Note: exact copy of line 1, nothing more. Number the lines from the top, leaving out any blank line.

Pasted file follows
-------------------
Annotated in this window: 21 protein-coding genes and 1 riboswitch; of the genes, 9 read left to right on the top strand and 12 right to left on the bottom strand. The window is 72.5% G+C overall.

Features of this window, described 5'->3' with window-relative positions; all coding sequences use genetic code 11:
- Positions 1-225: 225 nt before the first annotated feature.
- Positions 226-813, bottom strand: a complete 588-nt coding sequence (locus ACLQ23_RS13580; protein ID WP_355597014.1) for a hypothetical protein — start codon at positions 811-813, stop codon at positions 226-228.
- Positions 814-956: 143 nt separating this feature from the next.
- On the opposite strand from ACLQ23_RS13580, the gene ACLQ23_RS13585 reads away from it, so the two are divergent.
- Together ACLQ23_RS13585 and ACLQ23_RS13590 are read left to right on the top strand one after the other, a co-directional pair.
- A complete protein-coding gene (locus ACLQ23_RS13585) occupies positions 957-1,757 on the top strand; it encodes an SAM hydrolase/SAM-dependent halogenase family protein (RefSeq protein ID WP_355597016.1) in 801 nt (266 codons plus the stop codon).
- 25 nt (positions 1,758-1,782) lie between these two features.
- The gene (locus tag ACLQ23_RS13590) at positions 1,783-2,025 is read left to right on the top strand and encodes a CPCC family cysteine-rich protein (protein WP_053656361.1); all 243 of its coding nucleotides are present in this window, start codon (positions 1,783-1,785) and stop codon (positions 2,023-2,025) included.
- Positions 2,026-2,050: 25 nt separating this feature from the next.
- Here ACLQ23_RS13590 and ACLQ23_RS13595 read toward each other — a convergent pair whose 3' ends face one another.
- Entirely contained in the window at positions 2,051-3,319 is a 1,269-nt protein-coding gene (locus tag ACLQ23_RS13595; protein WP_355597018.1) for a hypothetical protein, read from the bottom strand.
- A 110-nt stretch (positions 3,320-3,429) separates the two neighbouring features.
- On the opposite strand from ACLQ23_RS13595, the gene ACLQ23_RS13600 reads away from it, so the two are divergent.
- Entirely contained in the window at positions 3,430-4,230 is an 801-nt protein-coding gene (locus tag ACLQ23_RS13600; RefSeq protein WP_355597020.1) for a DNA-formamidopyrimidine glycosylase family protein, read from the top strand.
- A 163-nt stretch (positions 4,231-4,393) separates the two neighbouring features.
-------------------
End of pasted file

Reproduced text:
Annotated in this window: 21 protein-coding genes and 1 riboswitch; of the genes, 9 read left to right on the top strand and 12 right to left on the bottom strand. The window is 72.5% G+C overall.